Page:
Proofread by: Maurice Brasher and C.G.B.

This article is translated free to many languages by volunteers so readers can enjoy the content. It shall not be masked by Paywall. I’d like to thank my followers and readers for the confidence and support. If you like it, please don’t feel embarrassed to contribute and help fund it for as little as 1 Euro. Your contribution, however small, will help ensure its continuity. Thank you.

Copyright ©  2019

24 thoughts on “Syria imposes the Astana deal by force, as Turkish-Russian tensions rise

  1. Appreciate your insights into the Syria conundrum.

    “…When you surround an army, leave an outlet free.
    [This does not mean that the enemy is to be allowed to escape. The object, as Tu Mu puts it, is “to make him believe that there is a road to safety, and thus prevent his fighting with the courage of despair.” Tu Mu adds pleasantly: “After that, you may crush him.”]
    Do not press a desperate foe too hard.”

    Sun Tzu, The Art of War
    Chapter 7:36, “Maneuvering”

    Glad to know the 25th Special Mission Forces Division, formerly known as “Tiger Forces,” are now following in Sun Tzu’s footsteps re: siege. Tu Mu, one of many Sun Tzu’s commentators, clarifies letting an outlet for an army under siege doesn’t mean letting the enemy go, it means not to press them so they will fight out of desperation. Mr. Magnier points out another reason, the perception it creates on the outside world that those living under siege are “victims” of an aggressor, in this case the SAA, and the Western MSM amplifies their “suffering,” while the takfiris use civilians as shields for their war crimes and engineer fake and phony “chemical” attacks.

    Sultan Erdogan projection of power is skewed, running through many contradictory vectors, his foreign policy can be summed up as penny wise, pound foolish. As with all foreign policies, Erdogan’s is just an extension of his domestic policy, mainly a self-promotion for domestic consumption with the useful idiots that still believe he’s hard at work getting back the Ottoman Empire. His army is in a similar position to the Red Army after Stalin’s “Great Terror,” in shock and awe of a petty tyrant whose main power tool is fear, top command positions were filled under the “kadrolasma” system of “yes men,” incapable to process or counter Erdogan’s whims of grandeur, whether in Syria or Libya.

    The Russians gave Erdogan quite a bit of mileage while ensnaring him in a complex skein through the S-400’s and the TurkStream, an homage to his power-hungry ego, tying him up in Syria through the Astana Process. Erdogan wrongly assume he could kick the can down the M5/M6 for as long as he wanted, arguing Turkey’s security interests through the usual boogeyman, the Kurds, while arming and supporting a motley crew of veritable orcs, Al-Qaeda in Syria et al, and US/Saudi/Israel financed groups. His time ran out, the Russians demanded payment, Erdogan refused to pay his share of the Astana agreements, and the rest is history in the making.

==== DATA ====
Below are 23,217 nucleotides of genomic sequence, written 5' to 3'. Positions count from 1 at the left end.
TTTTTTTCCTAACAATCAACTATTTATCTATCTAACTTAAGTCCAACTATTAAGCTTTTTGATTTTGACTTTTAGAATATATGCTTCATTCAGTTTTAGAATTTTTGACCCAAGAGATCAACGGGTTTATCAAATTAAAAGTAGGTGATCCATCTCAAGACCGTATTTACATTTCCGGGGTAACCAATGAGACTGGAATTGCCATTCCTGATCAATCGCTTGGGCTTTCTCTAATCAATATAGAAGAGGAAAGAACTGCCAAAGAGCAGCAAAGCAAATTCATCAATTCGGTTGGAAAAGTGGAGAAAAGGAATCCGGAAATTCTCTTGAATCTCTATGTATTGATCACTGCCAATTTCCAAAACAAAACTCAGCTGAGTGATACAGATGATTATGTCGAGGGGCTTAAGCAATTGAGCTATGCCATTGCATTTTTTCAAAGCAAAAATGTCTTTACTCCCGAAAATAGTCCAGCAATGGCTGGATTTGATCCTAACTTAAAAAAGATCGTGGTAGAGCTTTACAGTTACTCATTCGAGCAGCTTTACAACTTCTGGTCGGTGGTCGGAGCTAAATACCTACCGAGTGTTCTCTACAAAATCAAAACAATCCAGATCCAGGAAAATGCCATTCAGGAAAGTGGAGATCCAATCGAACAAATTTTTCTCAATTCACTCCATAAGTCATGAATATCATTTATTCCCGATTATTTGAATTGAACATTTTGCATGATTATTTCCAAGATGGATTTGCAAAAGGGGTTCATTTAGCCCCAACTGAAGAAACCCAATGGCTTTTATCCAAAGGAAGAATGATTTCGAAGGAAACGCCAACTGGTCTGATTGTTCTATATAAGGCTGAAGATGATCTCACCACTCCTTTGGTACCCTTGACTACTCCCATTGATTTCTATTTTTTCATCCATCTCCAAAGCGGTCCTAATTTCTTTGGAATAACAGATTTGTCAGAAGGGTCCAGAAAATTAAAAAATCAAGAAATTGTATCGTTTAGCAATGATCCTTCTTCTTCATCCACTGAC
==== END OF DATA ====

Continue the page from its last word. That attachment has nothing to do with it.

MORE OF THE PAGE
The role of Erdogan in Syria, though justified through the Kurds and Turkey “national security,” it is more that of a petty thief, a war profiteer. Erdogan is desperate for Turkey to have its own oil and gas sources, was comfortable stealing oil from Syria for years, his own son Bilal controlled the entire operation worth billions. He’s risking a war with Greece for gas resources, and a conflict with Egypt for his support of the UN-recognized Libyan “government” in search of delimiting maritime boundaries that will help Turkey out of the stranglehold is facing in the Mediterranean.

    Erdogan knows his “army” cannot sustain a prolonged conflict against his adversaries, current and potential, he’s content engaging in low intensity conflicts, which keep Turkey’s M-I complex churning weapons and ordnance for Erdogan’s little adventures. War is business, business is war. This time, however, the Russians (and the Chinese in the background), will not let up until the extermination of the vermin that has destroyed Syria. The Russian know the danger of having a flank exposed on their soft Caucasus underbelly, and the Chinese don’t want seasoned, battle-hardened Uighurs back in China stirring rebellions.

    On another note, the US just unveiled its 2019-2025 C5+1 plan for Central Asia, a dangerous proposition for Russia and China. The US aims at countering their influence in the stans, and to gain access to Afghanistan from the north, another reason for the Russians to hurry up and finish the job in Syria. Turkey and the US will try by all means to sabotage the SAA advance in Idlib, where the Syrian army has the upper hand militarily, and neither Turkey nor the US have what is needed to stop the Syrian advance.

    Again, the conquest of Idlib and the liberation of the provinces bordering Turkey, falls on Russia’s political will. So far, time and again Putin has made concessions to Erdogan, played his game of deception, pretending Erdogan is on the same page fighting takfiris. We sure hope this time Putin has learned the lesson, and will allow the will of the Syrian people to be fully expressed in the liberation of Idlib and all Turkish occupied territory.

    Lone Wolf

Leave a Reply

This site uses Akismet to reduce spam. Learn how your comment data is processed.